Yes, there may be a reason to withdraw from rotation in factor analysis. That reason is actually similar to why we usually do not rotate principal components in PCA (i.e. when we use it primarily for dimensionality reduction and not to model latent traits).
After extraction, factors (or components) are orthogonal$^1$ and are usually output in descending order of their variances (column sum-of-squares of the loadings). The 1st factor thus dominates. Junior factors statistically explain what the 1st one leaves unexplained. Often that factor loads quite highly on all the variables, and that means that it is responsible for the background correlatedness among the variables. Such 1st factor is sometimes called general factor or g-factor. It is considered responsible for the fact that positive correlations prevail in psychometrics.
If you are interested in exploring that factor rather than disregard it and let it dissolve behind the simple structure, don't rotate the extracted factors. You may even partial out the effect of general factor from the correlations and proceed to factor-analyze the residual correlations.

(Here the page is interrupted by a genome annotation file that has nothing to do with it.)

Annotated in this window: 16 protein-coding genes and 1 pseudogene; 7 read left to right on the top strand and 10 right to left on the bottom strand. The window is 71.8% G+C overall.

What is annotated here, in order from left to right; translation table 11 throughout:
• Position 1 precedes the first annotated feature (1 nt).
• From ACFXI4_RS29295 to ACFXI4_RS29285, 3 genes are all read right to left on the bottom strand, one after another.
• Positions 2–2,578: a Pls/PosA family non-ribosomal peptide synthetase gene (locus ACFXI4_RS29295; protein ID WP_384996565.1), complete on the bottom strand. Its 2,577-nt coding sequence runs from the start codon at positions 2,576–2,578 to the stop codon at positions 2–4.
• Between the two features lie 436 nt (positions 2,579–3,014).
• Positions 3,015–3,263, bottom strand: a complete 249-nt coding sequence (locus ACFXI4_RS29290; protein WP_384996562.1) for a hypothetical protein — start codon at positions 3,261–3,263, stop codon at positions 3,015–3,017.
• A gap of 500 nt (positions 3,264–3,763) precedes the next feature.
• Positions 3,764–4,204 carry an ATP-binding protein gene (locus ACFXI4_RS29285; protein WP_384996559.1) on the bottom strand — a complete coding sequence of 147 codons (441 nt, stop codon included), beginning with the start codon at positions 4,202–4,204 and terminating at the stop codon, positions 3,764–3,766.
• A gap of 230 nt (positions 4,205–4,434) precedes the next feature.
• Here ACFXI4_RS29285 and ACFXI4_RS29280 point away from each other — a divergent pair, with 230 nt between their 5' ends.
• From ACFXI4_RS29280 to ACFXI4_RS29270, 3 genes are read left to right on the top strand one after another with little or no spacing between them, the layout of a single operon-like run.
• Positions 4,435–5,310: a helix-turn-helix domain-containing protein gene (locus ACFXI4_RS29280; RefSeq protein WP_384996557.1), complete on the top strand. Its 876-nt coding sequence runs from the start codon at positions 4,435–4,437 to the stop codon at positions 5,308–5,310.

$^1$ The difference between extraction factor/component solution, on one hand, and that solution after its rotation (orthogonal or oblique), on the other hand, is that - the extracted loading matrix $\bf A$ has orthogonal (or nearly orthogonal, for some methods of extraction) columns: $\bf A'A$ is diagonal; in other words, the loadings reside in the "principle axis structure". After rotation - even a rotation preserving orthogonality of factors/components, such as varimax - the orthogonality of loadings is lost: "principle axis structure" is abandoned for "simple structure". Principal axis structure allows to sort out among the factors/components as "more principal" or "less principal" (and the 1st column of $\bf A$ being the most general component of all), while in simple structure equal importance of all the rotated factors/components is assumed - logically speaking, you cannot select them after the rotation: accept all of them (Pt 2 here). See picture here displaying loadings before rotation and after varimax rotation.